EAST SULLIVAN, N.H.
Along a dirt road and under bushy green trees here, a Middle Eastern peace of sorts is flourishing. Eager representatives from Israel, Jordan, Syria, Palestine, and Egypt are sitting next to one another, communicating clearly and in full accord.
This "peace agreement" is the result of the art and tenacity of the Apple Hill Center for Chamber Music, which has brought together 14 young musicians from Middle East countries to play music with American musicians.
Most of the well-known troubles of the Middle East disappear in the harmony of music and new friendships in this hillside summer camp. "In chamber music you play together and you learn how to listen to each other," says Igal Braslavsky, a teenage violinist from a Jewish settlement in the West Bank. "In Israel you hear about bombs all the time, and not very nice things about the Arab world, but here you can see that everybody is the same."
Seated next to him in front of the camp's Concert Barn is Nabeeh Bulos, a teenage violinist from Amman, Jordan, who says, "The whole point of chamber music is to listen to each other clearly and without interruption, and that is what we ought to do when having conversations and debate."
Since 1988, the Apple Hill Chamber Players have traveled to the Middle East to give concerts and then selected young musicians there for scholarships to attend chamber-music summer-school sessions here for a month.
Rustic, informal atmosphere
Located in the southwest area of New Hampshire, Apple Hill is an informal, rustic 70-acre music camp, the home of the Apple Hill Chamber Players, who have been together for 20 years. Operating funds are derived from corporations, individuals, and government agencies.
The camp is driven as much by a sense of community as by the sound of music. "Our style is not to get involved in politics," says Eric Stumacher, a pianist and a founding member of Apple Hill. "What we are about is answering the question of what do we do today and tomorrow. Politics wants to know whose fault it is and how did we get here."
Richard Hartshorne, a bass player and member of the Apple Hill Chamber Players, says the success of the program has a simple premise. "No one thinks musicians shouldn't be able to play together," he says. "When we are in the Middle East, we find ourselves in situations where we are the symbol of the way people want things to be."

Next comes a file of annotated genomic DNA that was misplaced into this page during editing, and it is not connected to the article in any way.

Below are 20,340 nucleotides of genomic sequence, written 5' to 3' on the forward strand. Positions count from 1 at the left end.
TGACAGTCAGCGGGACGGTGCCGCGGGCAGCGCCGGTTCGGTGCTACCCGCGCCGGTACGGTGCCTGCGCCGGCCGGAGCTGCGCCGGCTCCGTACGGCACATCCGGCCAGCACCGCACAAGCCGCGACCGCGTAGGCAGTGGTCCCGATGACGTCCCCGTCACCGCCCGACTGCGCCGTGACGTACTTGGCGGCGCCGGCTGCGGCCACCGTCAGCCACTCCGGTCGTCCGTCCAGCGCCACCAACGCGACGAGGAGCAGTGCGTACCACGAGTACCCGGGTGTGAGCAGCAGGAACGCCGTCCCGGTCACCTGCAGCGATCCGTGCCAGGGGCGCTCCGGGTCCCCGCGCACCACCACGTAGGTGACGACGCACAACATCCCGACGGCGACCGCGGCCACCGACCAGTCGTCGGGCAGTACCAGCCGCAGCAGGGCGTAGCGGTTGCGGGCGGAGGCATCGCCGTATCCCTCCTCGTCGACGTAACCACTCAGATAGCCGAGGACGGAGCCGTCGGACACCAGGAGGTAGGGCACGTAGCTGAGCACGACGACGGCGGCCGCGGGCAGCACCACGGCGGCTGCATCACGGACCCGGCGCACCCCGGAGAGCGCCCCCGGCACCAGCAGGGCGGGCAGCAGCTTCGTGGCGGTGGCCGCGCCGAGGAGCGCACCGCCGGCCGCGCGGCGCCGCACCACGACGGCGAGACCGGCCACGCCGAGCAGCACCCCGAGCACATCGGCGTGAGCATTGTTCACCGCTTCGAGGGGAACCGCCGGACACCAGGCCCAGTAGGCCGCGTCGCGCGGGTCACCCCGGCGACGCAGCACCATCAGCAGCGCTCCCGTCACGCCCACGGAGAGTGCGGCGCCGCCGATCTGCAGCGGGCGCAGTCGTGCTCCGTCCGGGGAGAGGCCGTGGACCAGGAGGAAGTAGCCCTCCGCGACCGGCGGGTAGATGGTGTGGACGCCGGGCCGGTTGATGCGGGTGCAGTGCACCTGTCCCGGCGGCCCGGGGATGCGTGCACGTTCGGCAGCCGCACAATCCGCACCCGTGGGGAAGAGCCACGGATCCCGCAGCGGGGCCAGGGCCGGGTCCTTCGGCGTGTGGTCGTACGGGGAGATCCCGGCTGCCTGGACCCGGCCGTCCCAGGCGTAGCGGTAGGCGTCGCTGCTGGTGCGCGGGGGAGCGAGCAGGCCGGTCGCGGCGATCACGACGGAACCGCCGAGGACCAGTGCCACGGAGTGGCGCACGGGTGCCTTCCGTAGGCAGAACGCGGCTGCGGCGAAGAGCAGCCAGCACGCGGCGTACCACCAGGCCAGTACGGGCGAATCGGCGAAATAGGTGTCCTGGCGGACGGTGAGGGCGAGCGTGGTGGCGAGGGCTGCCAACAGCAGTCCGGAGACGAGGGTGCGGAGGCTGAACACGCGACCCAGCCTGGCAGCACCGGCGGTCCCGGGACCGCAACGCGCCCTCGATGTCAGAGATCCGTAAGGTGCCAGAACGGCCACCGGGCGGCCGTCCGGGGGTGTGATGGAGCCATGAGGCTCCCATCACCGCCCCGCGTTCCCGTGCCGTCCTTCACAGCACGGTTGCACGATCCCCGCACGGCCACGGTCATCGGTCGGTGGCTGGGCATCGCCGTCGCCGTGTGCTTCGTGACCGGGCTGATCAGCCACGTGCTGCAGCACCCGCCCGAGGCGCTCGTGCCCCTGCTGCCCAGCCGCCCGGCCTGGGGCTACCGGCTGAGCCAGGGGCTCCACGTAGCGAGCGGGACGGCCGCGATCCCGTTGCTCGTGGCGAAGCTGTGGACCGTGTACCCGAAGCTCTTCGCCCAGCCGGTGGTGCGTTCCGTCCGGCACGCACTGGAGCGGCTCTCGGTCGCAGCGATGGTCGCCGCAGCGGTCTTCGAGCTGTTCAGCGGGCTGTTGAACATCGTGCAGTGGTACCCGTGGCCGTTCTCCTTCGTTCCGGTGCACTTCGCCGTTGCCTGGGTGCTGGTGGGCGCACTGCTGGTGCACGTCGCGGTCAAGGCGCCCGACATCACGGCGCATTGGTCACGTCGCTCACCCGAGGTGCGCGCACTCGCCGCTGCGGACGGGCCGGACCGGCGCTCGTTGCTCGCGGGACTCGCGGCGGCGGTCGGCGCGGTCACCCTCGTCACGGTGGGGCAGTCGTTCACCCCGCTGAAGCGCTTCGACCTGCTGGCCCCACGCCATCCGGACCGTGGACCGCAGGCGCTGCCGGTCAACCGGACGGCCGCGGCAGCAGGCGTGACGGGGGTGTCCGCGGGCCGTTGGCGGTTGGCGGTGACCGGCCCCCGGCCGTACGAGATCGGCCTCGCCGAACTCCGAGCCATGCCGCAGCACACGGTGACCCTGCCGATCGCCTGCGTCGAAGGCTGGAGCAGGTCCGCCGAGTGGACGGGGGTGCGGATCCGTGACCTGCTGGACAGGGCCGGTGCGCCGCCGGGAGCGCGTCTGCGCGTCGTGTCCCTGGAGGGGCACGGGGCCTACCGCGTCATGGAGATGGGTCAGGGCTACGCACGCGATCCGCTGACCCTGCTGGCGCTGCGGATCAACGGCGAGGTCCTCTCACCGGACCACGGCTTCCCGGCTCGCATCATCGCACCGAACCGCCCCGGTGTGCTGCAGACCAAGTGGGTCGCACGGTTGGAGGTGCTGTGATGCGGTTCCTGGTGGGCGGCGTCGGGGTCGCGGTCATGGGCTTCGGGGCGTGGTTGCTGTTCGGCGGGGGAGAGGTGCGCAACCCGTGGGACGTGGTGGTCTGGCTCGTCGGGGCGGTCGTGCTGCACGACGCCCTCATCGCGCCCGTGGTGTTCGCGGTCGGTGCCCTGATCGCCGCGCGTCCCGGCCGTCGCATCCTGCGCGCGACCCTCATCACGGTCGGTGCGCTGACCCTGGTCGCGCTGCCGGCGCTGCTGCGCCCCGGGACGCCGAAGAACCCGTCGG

While distrust, violence, and religious differences have prevented open border crossings of people in the Middle East, the Apple Hill presence and purpose, recognized by all the governments there, has allowed them access to the countries.
It has not been uncommon in the region for hatred to be so pervasive that some people will not utter the name of the enemy country. In a 1994 PBS documentary on the Apple Hill journey to the Middle East called "Playing for Peace," an Arab pianist says the word "Israel" softly and lowers her head.
"The cultural affairs officer at the US Embassy in Tel Aviv told me that their job is to create cultural contact between Israelis and Arabs," says Mr. Stumacher. "But they can't really do it, so we do it for them."
The Apple Hill philosophy springs from the conviction that all levels of musical accomplishment should be applauded in a community where all ages are embraced. "Ours is sort of an anti-conservatory message," says Mr. Hartshorne. "The conservatory attitude is that you can't play beautifully until you graduate, and then you'll probably need a master's degree."
About 100 Middle Eastern musicians have attended the summer camp sessions since l988. Although most musicians at Apple Hill are under 20, all ages are represented and all perform together. The camp functions in a spirited, informal atmosphere where rehearsals, performances, and daily life are filled with humor and appreciation. "We play music," says Stumacher, "we don't work music."
The musicians live in small cabins dotted throughout the camp and eat together cafeteria-style in the multipurpose Concert Barn. Social gatherings and sports are part of daily life. Every Tuesday evening through Aug. 20, the Apple Hill Chamber Players performed with selected students, and the students will perform for the public Aug. 24 and 25.
"This is my second year," says Allison Smith, an oboe player from Williamsburg, Va., who speaks French, German, and Italian. "Everybody is totally friendly. There just aren't any barriers. I played in a quintet for two winds and three strings, and I was the only American."
To pianist Cecil Khill, an Arab Christian from Nazareth, Israel, and the first scholarship winner in l988, the Apple Hill experience has been life-changing.
"I used to play just by myself," she says now as a faculty assistant at the summer sessions. "Before Apple Hill, I didn't know it was important to listen to each other through the music. Sometimes it's hard to be away because when you live in Israel, you have to follow the news all the time."
For Ayelet Ballin, a bassoonist from Ramat Ilan near Tel Aviv, being at Apple Hill is a prelude to her duty next month in the Israeli Army. "Here I sit at the table and eat lunch with new friends from Egypt and Jordan," she says. "It might take two years at home before this could be done, but I want to be friends with all my neighbors."
Lasting relationships have developed despite the barriers when the musicians return home. "At one time, some of the students from Jordan would send us letters to be sent to their [new] friends in Syria and Israel," says Hartshorne, "and we would change the envelopes and send them on."
What Stumacher and Apple Hill want to do is extend the idea of breaking political barriers with music to Ireland and England, North and South Korea, and some kind of a program in Germany with post-Holocaust themes.
"We want the idea to ripple out with an energy that demonstrates the idea of community for the world," says Stumacher.
*For information call Apple Hill in New Hampshire at (603) 847-9972.